Community members have an additional month to share their thoughts on a proposal to add a dog park, amphitheater, and other amenities to McLean Central Park at 1468 Dolley Madison Boulevard.
Fairfax County Park Authority staff told Tysons Reporter on Thursday (June 10) that the deadline for the public to comment on the concept development plan has been pushed back from June 25 to July 30 in response to the amount of feedback that has come in since the plan was unveiled on May 24.
“As a planner, there’s no better input than from the people that actually use the park every day,” FCPA Project Manager Adam Wynn said. “That information is so valuable, and that’s really the reason we held this meeting, to get a gauge on all the time that’s passed from the 2013 master plan to now.”
The suggested elimination of a tennis court to make room for a dog park has drawn a particularly strong reaction, as local tennis players say the three existing courts are barely enough to accommodate demand amid surging interest in tennis and pickleball.
Chris Parel says he has been utilizing the McLean Central Park tennis courts regularly throughout his 30-plus years of living in McLean. Now retired, he plays with a group called the McLean All Weather Tennis Club.
“Our observation is that, certainly in the times when we are playing, it’s much harder to get a court,” he said. “There are more people waiting to get onto the courts.”
According to Parel, the McLean Central Park courts are especially sought-after, because they are wind-protected and the only ones in the area with lighting, enabling nighttime play. Meanwhile, some courts, like those at Lewinsville Park, are in need of maintenance.
“Love dogs, love the idea of a dog park, would like to see one at the McLean Central Park, but not to be pitted against a service, a facility in the tennis and pickleball courts that are established and that have a record of increasing use, if anything, in a McLean context, where court availability has actually been reduced,” Parel said.
FCPA Public Information Officer Judith Pedersen confirms that the Lewinsville courts need repairs, but there are no plans for a renovation, at least not within the next three years.
“We know that they need repairs, but they’re not the worst in the county,” she said. “Most courts need some type of renovation in McLean, and really, throughout the county, so it is a priority, but we have to sort of do the ones that are the worst first.”
She says the park authority has also observed an uptick in tennis court usage, especially during the COVID-19 pandemic, but the county’s park facilities in general “are really operating at maximum capacity.”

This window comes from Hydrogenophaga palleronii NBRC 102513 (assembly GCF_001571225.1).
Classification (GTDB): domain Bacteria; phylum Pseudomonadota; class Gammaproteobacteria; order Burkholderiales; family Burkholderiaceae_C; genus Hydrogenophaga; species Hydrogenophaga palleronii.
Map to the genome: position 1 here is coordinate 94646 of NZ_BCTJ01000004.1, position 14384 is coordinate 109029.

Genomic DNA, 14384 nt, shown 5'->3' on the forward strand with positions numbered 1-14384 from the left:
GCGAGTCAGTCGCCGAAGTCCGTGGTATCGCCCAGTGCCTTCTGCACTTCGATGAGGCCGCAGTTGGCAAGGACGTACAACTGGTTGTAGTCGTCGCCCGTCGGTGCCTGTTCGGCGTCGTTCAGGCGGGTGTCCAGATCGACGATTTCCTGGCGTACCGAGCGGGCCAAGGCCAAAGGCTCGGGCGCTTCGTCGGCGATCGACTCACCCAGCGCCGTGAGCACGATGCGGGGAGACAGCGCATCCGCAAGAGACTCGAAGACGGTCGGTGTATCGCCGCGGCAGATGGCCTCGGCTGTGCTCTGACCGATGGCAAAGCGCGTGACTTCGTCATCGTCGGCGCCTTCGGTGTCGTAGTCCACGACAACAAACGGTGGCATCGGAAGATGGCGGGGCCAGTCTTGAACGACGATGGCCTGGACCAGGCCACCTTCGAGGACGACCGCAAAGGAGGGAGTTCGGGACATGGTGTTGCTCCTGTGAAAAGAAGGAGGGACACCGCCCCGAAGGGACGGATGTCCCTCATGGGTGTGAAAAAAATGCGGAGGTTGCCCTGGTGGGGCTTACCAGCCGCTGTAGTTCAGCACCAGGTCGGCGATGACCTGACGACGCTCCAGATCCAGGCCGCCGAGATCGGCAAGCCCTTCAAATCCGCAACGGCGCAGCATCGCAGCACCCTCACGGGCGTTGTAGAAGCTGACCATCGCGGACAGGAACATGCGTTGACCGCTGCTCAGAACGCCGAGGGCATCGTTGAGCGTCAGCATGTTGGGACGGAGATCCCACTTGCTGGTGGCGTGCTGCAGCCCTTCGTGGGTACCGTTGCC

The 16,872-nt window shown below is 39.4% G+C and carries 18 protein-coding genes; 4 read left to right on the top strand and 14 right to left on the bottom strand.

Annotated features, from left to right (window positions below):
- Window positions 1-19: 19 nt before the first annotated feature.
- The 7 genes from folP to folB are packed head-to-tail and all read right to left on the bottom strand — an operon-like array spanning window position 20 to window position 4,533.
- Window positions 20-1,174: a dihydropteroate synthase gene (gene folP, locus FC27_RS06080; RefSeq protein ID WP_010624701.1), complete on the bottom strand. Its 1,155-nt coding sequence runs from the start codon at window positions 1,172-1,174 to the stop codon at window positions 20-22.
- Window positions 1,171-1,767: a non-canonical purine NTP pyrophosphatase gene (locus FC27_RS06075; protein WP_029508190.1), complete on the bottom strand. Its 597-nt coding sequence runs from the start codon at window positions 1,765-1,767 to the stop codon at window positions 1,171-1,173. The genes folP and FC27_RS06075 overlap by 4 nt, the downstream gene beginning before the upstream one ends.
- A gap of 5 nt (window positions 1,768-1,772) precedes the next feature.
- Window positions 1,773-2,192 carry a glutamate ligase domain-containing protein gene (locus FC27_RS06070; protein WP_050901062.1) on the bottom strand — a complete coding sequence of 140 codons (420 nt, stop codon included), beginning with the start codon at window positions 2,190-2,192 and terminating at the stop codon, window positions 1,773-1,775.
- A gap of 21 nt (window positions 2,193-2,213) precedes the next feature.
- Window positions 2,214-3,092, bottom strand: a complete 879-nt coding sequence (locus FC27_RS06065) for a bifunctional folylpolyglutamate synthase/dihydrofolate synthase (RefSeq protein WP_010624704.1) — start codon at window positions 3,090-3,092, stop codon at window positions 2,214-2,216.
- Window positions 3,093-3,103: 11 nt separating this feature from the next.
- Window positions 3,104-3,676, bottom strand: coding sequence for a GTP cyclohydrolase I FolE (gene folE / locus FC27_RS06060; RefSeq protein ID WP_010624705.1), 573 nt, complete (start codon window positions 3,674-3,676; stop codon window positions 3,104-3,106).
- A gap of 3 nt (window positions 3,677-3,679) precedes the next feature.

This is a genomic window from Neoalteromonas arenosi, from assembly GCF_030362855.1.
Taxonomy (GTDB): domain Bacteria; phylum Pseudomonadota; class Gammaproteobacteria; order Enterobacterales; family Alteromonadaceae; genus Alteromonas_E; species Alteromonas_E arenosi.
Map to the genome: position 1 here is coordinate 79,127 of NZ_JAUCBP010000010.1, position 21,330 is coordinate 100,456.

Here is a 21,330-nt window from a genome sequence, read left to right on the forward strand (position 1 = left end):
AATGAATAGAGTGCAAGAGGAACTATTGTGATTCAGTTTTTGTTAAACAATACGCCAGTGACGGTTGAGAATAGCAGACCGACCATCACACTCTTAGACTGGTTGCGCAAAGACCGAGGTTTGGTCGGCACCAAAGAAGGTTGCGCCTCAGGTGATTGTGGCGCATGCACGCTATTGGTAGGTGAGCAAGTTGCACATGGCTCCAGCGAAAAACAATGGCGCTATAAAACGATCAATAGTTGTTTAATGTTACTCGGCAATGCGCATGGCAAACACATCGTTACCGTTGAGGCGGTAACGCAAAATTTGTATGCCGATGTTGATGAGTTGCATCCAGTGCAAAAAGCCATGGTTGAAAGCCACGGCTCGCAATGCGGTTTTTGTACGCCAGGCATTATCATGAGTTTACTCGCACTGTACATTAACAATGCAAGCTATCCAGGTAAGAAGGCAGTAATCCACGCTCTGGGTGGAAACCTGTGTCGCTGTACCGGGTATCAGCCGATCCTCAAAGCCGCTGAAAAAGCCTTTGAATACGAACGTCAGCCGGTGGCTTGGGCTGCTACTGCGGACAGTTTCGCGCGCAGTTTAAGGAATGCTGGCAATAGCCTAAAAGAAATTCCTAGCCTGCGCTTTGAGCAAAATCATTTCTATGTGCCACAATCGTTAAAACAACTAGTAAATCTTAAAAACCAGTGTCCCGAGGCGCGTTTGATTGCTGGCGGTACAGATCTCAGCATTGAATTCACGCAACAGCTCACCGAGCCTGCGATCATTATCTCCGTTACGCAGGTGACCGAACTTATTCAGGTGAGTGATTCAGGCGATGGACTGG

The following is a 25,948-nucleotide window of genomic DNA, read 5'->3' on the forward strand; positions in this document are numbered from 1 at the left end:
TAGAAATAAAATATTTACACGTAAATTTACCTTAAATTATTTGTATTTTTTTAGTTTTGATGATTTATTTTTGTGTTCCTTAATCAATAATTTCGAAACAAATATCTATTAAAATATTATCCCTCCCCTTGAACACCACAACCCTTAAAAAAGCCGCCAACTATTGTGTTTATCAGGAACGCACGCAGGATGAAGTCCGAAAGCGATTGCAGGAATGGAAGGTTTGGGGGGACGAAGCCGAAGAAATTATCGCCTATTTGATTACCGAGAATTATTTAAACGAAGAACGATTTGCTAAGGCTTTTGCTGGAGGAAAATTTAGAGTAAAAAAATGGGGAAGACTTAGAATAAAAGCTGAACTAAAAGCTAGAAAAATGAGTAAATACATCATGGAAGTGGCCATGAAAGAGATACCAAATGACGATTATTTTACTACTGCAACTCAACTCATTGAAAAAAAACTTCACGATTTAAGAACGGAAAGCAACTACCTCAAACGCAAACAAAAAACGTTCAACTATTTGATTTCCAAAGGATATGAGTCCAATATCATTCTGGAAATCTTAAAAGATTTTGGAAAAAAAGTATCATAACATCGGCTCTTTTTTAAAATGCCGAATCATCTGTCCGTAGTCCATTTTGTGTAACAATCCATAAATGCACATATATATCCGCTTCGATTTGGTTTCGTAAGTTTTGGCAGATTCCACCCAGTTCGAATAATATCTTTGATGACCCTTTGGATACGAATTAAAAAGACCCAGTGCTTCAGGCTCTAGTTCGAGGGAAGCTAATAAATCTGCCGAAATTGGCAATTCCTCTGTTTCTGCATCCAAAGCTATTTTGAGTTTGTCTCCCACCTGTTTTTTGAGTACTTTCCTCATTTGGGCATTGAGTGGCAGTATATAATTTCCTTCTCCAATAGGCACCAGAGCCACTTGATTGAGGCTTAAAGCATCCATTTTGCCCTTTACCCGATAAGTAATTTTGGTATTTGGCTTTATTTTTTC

The McLean Central Park project team emphasizes that the plan presented last month was a concept intended to gauge how the community’s interest in various amenities has changed since the master plan was adopted eight years ago.
A dog park was incorporated in that plan, but the tennis courts site is the only place one could be built without interfering with the park’s floodplain or the resource protection area, according to FCPA Project Management Branch Manager Paul Shirey.
“We got a lot of strong input that folks really want to keep the tennis courts there, so I think we’ve heard that loud and clear,” Shirey said.
While the tennis advocates have been especially vocal, Pedersen says feedback has run the gamut, from people who just want to see the trails or bridges renovated to excitement about an amphitheater, which is something of interest to the McLean Community Center.
The longer public comment period gives county staff more time to meet with community groups, such as the McLean Citizens Association, which approved a letter on June 2 seeking an extension.
Because of the extended comment period, staff won’t start refining the concept plan until August. The project design is expected to be finalized in early 2022 with construction starting that fall. It is being funded with $2.2 million from a parks bond approved in November.
“We put things out there for discussion based on our input from the past and what we see out there in practice, and this is exactly what we want to happen,” Pedersen said. “We want people to say, ‘oh, no, that’s a terrible idea,’ or ‘oh yes, that’s fantastic and we really need it.’ So, that’s what’s going on, that discussion.”
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